One of our clients, BAE Systems in the United Kingdom, has an extensive redeployment program at work that allows skilled workers in one area of its extensive operations to obtain training to take on jobs in other areas. 

As a defense contractor, BAE has traditionally suffered through a hiring and layoff cycle driven by contract schedules. As one contract winds down, workers are laid off even as the company is hiring in another area to ramp up for a completely different contract. 

To avoid this cycle, BAE Systems developed a program that offered intensive training for any employee that had roughly 60 percent of the skills necessary to perform a different job. Since 2008, the program allowed the company to redeploy more than 1,300 employees, saving more than £20 million in severance and transition costs and retaining 20,000 years of expertise.

Technology can assist learning but cannot replace the human touch

There has been a lot of talk about whether people are ready for the “Uberization” of education. That’s an interesting idea, particularly if you follow the logic employed by Uber.

The Uber app does not, in and of itself, transport you from one place to another. The Uber app connects you with a person with a car who is willing to shuttle you from one place to another for a fee. It is technology that connects people to accomplish a valuable goal.

Now, apply that same equation to education. We have already tried to use technology to deliver the actual learning with mixed results. In the future, however, we will need to employ technology as a conduit that connects the people who want to learn with those who can deliver learning.

We at LHH are already experimenting with technology that can help connect people with teachers, coaches and mentors. These are the people who can help individual workers plot their future careers and find the learning opportunities that will give the best shot at a sustainable job.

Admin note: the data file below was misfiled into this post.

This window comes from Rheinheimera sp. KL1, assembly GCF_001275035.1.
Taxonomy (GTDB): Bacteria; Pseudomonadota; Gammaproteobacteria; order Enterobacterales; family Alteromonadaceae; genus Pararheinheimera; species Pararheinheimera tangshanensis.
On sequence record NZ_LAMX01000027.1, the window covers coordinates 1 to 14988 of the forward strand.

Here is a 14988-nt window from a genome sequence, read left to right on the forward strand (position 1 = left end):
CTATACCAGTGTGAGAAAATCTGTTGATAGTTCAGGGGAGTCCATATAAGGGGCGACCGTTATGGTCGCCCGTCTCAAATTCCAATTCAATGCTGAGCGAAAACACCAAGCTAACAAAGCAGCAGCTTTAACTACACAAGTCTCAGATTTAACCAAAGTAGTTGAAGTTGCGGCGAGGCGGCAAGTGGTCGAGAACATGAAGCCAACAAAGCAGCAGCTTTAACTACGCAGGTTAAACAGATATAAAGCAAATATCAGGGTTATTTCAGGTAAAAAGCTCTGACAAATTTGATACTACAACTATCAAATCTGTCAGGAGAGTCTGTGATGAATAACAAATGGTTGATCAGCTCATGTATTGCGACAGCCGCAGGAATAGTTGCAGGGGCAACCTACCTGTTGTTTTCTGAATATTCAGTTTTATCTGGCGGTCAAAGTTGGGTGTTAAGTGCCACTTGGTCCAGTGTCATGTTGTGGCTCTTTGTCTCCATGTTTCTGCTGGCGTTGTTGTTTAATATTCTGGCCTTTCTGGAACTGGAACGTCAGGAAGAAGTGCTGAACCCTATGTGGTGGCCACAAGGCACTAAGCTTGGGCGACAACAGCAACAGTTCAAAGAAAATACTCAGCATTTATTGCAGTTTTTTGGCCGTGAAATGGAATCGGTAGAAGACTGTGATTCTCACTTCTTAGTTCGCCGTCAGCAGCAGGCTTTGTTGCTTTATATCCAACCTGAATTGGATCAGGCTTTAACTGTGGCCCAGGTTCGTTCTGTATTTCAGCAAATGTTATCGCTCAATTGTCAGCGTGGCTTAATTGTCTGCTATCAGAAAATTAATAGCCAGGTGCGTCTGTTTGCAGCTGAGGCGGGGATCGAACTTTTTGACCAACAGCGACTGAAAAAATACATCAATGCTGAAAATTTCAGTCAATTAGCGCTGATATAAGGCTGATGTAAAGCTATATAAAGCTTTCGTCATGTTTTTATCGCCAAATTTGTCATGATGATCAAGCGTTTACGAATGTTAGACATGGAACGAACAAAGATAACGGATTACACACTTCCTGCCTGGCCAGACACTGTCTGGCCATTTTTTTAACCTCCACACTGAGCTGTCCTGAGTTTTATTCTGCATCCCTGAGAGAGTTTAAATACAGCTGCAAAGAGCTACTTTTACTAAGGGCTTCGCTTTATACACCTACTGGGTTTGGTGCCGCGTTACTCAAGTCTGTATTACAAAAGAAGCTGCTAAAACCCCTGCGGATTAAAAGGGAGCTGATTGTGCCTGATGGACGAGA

Right now, we are not doing a good job at matching people who need jobs with the jobs that need filling. But with a focus on improved learning opportunities and a more deliberate effort to connect people with future skills, we are getting closer.

Source: lhh.com

Career Transition, Outplacement and Mobility Change Management Organizational Development People Development

Reskilling and Upskilling the Workforce of the Future

Reskilling and Upskilling the Workforce of the Future

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Reskilling and Upskilling the Workforce

In the white-collar world, we’ve seen the rapid rise of specialized and technical skills that require almost constant upskilling and reskilling to keep pace with innovation. That means a lot more organizations are coming to the sudden realization that they need to change their approach to learning.

Kevin Gagan

It was a surprising – but not entirely unprecedented – reversal of fortune.

Jake Schwartz, the CEO of General Assembly, a leading provider of workplace learning solutions, had been pitching a reskilling program to the CHRO of a Fortune 500 company that employed thousands of people in markets all over the globe. 

Schwartz was pushing hard to get the CHRO to see the value of reskilling – training existing employees to fill future talent needs – without much luck. This company was entrenched in a very traditional talent strategy where firing and hiring new people was the order of the day.